Tooth sensitivity is a common issue, as many people complain about not being able to enjoy cold or warm, sweet or sour food and beverages. Weather conditions can contribute to the sharp pain patients suffering from tooth sensitivity feel. As a dentist would say, tooth sensitivity happens when the gum tissue retracts, exposing the dentin underneath it. This tooth layer is a soft a component of the inner part of the tooth that contains the root of the tooth and the nerve center. In other words, hot, cold, sweet or sour substances affect the nerves directly, leading them to trigger that annoying and acute pain patients feel.

In-depth view of the problem
Before coming up on any conclusion, you should visit dentist for checkups. Having a chat with your dentist about the issue is a good idea in order to trace the root of the problem. Tooth sensitivity is caused by several factors. Brushing too hard or using inappropriate tooth brushes may lead to enamel corrosion and dentin exposure. Another factor triggering tooth sensitivity is tooth decay around the gum tissue. Gum inflammation or gingivitiswill make the tissue pull back and expose the sensitive dentin layer. Damage caused to teeth by grinding or clenching moves are open doors to inflammation-causing bacteria.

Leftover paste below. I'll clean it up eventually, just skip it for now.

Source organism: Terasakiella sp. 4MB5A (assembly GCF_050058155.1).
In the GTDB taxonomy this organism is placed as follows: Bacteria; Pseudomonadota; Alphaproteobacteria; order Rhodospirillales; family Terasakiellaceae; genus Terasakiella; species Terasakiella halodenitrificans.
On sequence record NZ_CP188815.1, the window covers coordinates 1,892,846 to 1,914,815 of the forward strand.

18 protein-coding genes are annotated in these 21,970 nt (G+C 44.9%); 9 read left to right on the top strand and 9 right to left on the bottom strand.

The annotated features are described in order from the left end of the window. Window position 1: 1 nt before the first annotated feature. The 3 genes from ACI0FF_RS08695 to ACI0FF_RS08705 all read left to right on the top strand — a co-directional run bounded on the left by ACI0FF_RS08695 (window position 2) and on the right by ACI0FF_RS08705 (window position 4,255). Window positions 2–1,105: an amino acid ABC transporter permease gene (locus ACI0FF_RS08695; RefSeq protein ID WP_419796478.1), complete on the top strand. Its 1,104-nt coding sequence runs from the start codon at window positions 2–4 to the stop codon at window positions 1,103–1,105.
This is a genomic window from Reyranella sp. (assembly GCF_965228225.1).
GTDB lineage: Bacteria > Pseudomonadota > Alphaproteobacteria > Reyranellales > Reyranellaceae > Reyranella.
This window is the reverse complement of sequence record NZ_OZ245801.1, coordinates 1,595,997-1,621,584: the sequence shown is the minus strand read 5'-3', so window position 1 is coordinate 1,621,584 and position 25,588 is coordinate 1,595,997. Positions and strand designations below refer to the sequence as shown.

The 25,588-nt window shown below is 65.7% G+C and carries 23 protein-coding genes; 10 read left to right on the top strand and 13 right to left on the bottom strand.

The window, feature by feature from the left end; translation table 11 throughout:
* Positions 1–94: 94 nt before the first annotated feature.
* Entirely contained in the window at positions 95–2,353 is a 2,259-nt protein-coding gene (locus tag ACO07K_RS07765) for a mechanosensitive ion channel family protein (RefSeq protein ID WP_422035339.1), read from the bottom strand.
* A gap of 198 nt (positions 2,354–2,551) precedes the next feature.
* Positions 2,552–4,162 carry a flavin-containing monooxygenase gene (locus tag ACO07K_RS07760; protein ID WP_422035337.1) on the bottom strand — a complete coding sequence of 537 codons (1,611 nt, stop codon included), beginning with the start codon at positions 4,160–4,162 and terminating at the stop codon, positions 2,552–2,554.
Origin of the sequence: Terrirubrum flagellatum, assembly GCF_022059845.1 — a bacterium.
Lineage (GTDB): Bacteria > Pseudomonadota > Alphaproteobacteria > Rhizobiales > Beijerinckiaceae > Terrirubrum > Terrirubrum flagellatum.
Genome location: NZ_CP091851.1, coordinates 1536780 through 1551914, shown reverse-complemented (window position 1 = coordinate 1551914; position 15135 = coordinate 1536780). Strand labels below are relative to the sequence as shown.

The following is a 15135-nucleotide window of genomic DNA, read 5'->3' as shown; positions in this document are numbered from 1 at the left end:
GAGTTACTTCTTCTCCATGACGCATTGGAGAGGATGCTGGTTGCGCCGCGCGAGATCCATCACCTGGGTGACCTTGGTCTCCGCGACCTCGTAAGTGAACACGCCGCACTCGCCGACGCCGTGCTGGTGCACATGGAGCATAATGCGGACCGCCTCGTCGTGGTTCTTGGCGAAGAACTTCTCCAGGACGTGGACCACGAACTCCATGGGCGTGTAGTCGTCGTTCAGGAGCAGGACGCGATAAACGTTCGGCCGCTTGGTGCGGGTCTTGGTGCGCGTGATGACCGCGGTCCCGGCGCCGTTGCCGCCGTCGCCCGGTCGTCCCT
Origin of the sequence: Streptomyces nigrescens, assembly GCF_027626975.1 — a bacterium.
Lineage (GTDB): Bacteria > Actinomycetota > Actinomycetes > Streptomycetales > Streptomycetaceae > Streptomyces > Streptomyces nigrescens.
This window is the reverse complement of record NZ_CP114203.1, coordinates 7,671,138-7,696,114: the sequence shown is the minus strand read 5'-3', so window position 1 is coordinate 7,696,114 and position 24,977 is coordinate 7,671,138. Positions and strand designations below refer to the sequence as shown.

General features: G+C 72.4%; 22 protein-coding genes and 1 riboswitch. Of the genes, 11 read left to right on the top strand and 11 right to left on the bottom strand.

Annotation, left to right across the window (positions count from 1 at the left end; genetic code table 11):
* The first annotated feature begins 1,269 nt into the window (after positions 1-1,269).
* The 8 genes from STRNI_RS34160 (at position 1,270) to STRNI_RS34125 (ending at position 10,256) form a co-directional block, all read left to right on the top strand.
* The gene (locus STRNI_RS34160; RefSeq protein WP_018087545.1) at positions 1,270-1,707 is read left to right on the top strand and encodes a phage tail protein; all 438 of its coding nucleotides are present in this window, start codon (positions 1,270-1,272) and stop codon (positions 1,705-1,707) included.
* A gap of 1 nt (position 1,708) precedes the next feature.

Tooth-whitening products and long-term use of mouthwash can also produce tooth sensitivity, as these products may contain abrasive particles that wear out the enamel. Patients aged from 25 to 30 should refrain from using such products frequently, as teeth are most sensitive during that age cap. What can you do? For starters, a healthy oral hygiene routine is recommended, since the presence of plaque around the root of the teeth will also cause sensitivity. Also, avoiding sweets, fizzy drinks, citrus fruits or food high in acid is also recommended in order to help stagnate the erosion of your teeth. Patients are often taught that using mouthwash too often is a bad idea, as they can contain acids that worsen the sensitivity. For more info about south yarra Dentist, visit

If using specific toothpaste or having an efficient brushing and flossing routine does not help very much, it is recommended to see a dentist at least twice a year. He or she may decide what procedures you need to solve the problem. Depending on the severity of the sensitivity, the dentist may cover the exposed surfaces by applying bonding substances, dentin sealers or fluoride varnishes. By doing that, the enamel and the dentin of the tooth are strengthened and a barrier to the pain triggering stimuli is created.